Level 1: Research and Organize Your Speech

Are you ready to research and organize your speech?  Good, because that’s the last project in Level 1.

Pathways provides you with a couple of PDFs to help you organize your material and your speech.  They outline 7 different types of speeches.  They explain that speeches have 3 distinct parts – the introduction, the body, and the conclusion.

How important is speech organization?

Making sure that your material is presented in a logical format is the difference between communication – and chaos.  That’s how important it is.

Just throwing all your information at your audience is not informative nor persuasive.  Your task as a speaker requires you to be proactive – to present your data and conclusions in a format that a listener can follow.  Your call to action will be obvious and motivating only if you organize your material first.

Pick your topic

Picking your topic for this speech is less comfortable than the previous speeches, when I recommended that you pick a topic you know and like.  Continue reading “Level 1: Research and Organize Your Speech”

Organize Your Speech… Backwards?

When you have to write a speech, it pays to organize your writing backwards. Consider your goal first and write the conclusion, then the rest of the speech.

However you felt about your first speech, don’t wait to do your second.

You may feel like you bombed. You may have gone over time, under time, mumbled, wanted to vomit, couldn’t breathe, had the shakes… Stage fright.  But don’t wait.  Do your next speech as soon as you can get on the schedule.  If you wait, you’re more likely to work up a worse case of nerves for the next speech.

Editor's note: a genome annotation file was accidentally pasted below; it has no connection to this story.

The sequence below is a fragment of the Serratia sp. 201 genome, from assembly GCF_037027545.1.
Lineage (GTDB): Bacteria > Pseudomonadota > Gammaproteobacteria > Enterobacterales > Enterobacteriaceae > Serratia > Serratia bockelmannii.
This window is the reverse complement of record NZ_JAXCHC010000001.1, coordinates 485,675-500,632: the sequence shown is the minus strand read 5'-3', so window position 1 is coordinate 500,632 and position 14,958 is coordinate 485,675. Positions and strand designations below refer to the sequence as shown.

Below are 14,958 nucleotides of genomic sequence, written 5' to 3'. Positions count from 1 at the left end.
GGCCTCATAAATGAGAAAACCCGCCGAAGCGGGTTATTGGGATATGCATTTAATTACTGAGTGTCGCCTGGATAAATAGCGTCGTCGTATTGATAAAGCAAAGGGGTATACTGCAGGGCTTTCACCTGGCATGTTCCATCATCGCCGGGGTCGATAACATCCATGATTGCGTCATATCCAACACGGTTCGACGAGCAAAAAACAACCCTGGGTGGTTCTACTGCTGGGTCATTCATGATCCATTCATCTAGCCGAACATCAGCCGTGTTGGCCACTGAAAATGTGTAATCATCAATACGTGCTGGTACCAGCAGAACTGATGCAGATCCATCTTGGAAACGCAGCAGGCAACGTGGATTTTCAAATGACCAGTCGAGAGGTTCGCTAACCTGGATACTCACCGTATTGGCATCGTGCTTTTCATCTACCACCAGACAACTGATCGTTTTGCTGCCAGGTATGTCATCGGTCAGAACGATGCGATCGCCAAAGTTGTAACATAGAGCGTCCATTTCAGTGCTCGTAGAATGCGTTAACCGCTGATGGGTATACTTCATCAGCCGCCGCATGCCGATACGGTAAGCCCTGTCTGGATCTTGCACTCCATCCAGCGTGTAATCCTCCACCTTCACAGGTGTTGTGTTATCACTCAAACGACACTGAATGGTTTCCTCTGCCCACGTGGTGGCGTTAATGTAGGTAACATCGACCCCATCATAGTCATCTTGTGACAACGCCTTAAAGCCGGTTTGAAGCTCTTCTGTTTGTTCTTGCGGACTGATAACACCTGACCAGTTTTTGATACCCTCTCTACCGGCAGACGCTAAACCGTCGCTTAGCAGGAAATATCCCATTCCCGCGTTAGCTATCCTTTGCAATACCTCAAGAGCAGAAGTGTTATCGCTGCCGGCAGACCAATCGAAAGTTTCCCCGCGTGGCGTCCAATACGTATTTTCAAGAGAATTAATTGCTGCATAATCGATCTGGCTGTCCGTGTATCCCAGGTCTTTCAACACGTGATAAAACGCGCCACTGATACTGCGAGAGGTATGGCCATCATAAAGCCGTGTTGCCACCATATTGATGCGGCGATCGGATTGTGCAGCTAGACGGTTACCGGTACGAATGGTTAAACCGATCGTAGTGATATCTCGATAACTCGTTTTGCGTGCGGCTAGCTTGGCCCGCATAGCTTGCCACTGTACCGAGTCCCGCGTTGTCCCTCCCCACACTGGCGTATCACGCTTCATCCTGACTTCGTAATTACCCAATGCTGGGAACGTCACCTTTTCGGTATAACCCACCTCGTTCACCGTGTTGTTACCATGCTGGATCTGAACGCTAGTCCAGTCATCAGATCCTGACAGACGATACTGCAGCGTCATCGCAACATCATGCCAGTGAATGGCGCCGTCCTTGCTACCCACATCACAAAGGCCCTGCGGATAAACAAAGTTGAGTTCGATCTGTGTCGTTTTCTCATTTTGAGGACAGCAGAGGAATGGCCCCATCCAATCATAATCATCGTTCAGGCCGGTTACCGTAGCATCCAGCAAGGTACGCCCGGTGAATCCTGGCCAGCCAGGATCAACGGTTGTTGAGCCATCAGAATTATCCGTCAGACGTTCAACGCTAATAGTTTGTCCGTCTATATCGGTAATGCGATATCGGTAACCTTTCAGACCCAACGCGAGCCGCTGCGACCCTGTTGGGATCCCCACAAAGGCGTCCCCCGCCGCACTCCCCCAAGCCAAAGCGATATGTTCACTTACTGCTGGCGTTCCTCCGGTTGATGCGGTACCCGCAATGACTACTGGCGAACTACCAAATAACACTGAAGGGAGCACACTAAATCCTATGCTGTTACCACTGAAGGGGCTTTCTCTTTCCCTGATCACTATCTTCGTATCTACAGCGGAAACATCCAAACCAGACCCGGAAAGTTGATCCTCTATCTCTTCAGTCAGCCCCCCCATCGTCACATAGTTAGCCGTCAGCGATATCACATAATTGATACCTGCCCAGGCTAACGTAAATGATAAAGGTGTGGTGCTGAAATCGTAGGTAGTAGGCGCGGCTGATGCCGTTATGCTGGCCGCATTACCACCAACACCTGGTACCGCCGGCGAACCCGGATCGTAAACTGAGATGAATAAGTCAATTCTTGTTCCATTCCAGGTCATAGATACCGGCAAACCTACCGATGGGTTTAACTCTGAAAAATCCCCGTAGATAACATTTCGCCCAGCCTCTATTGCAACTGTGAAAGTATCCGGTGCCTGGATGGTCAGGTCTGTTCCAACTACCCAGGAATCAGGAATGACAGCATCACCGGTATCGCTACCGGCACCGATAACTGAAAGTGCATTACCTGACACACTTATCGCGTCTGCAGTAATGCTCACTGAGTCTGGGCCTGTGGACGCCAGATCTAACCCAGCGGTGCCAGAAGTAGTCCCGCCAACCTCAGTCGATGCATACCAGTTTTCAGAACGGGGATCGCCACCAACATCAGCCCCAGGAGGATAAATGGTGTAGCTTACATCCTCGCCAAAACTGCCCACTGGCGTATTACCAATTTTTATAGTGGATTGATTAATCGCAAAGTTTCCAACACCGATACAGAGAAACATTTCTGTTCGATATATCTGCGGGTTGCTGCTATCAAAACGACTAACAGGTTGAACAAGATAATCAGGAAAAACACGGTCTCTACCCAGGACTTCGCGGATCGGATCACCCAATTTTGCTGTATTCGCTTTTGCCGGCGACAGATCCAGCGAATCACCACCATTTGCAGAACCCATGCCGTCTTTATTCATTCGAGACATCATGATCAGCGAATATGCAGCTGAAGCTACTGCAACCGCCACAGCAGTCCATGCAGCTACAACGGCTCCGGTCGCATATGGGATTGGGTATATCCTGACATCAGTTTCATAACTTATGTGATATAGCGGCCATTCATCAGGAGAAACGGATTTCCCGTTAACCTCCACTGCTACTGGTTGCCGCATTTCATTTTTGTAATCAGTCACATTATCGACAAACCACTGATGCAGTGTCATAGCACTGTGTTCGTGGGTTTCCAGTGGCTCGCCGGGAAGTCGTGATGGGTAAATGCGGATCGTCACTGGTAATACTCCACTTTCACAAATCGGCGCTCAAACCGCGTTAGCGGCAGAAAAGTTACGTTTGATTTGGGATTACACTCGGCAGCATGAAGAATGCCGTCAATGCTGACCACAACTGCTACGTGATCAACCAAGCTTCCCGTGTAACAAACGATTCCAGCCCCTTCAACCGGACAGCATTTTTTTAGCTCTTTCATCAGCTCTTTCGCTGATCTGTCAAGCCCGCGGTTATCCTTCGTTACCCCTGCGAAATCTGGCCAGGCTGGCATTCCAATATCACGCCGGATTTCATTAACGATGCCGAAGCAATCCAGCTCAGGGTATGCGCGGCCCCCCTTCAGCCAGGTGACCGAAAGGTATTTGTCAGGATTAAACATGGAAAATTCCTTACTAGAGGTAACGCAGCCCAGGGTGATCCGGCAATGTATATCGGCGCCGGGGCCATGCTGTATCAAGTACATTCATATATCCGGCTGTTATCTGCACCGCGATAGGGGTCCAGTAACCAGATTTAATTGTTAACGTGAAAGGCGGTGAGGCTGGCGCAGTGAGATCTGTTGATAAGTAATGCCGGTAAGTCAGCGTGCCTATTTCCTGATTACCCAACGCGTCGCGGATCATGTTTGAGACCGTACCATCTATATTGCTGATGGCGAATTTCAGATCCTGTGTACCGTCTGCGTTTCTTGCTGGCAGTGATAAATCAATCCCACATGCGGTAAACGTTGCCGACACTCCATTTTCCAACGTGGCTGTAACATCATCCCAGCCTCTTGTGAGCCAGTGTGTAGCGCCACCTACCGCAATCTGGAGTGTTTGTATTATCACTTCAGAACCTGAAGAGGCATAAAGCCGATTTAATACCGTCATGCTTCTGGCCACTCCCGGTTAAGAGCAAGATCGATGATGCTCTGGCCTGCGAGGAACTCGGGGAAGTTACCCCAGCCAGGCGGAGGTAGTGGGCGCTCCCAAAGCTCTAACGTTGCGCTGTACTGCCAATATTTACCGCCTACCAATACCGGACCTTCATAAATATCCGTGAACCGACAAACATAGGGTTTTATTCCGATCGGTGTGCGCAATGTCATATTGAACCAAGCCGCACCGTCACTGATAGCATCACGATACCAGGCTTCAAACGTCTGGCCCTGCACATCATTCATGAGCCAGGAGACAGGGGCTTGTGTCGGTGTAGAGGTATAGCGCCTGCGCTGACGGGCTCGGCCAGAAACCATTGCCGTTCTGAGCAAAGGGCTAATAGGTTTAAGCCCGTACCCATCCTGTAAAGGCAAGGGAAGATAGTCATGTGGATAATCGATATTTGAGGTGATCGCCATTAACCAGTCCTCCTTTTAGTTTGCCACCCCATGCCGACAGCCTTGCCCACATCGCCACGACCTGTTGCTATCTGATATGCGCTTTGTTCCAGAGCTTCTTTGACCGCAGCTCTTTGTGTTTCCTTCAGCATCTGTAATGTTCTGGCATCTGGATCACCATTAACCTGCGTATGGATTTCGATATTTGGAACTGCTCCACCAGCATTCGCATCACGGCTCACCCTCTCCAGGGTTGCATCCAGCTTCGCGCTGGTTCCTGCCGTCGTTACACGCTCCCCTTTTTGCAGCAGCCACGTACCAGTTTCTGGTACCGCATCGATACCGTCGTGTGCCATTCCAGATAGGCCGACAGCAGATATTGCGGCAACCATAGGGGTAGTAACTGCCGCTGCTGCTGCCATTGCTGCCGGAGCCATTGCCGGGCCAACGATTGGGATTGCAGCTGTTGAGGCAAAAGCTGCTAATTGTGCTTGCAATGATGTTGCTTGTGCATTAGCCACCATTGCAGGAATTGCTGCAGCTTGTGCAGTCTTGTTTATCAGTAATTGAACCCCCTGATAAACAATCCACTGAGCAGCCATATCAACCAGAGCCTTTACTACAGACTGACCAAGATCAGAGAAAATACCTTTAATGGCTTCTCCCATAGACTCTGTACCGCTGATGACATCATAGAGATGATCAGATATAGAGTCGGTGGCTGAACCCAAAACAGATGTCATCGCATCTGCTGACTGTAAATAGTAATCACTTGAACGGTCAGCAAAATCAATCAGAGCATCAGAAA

How to Organize Your Speechorganize your speech backwards

Start at the end.  What do you want the audience to do?

By starting at the end, you’ll prevent three critical problems:

  1. You’ll keep on track as you’re writing your speech.
  2. You’ll have a strong ending that can motivate your audience to act
  3. You’ll find your introduction practically writes itself.

To organize a speech, determine your topic and what format will inform your audience.  Stories are best chronologically, but material with lots of numbers may be better presented in related groups or categories.  You’ll develop the ability to determine if you’re going to do a comparison or a straight narrative with time and experience.    The key with this speech is less about the material, more about the methods of presenting it.  You don’t have to dive deep into the library or Google for material to organize – the more specific you are, the easier a speech is to write.  Consider your audience’s expertise and organize the material at their level.

Organize Your Speech to Speed Up Your Speech Writing

When you have lots of material to cover, having a plan will make your writing simpler and quicker.  Organize your material in only three categories.  If you have more than three, eliminate the excess.  A five to seven-minute speech doesn’t give you enough time to cover more material effectively.  Be very choosy and deliberate in the decision-making process.  It’s easier to add material if you’re short than it is to edit it out later.  That sounds backward, but it’s often true.  You’ll practice and practice, trying to cut the time down but all you’ll do is end up going too fast.

The Introduction Writes Itself

A well-organized, backward-written speech will probably inspire a good introduction.  You’ll want something that will give the listeners a good idea of your topic and your purpose, but you don’t want to be boring and tell them what you’re going to tell them.  Try for some mystery!  Try to whet their appetite with a good story or question before you begin the body of your speech.

Next episode – exploding snowman!  You don’t want to miss it!  Subscribe to our podcast through your favorite podcast app.  If you’d go to iTunes and give us a review, we’ll be ever so grateful!
iTunes link

Our music is from
Cool Blast Kevin MacLeod (incompetech.com)
Licensed under Creative Commons: By Attribution 3.0 License
http://creativecommons.org/licenses/by/3.0/
 http://media.blubrry.com/onthetablepodcasts/content.blubrry.com/onthetablepodcasts/project_2_final.mp3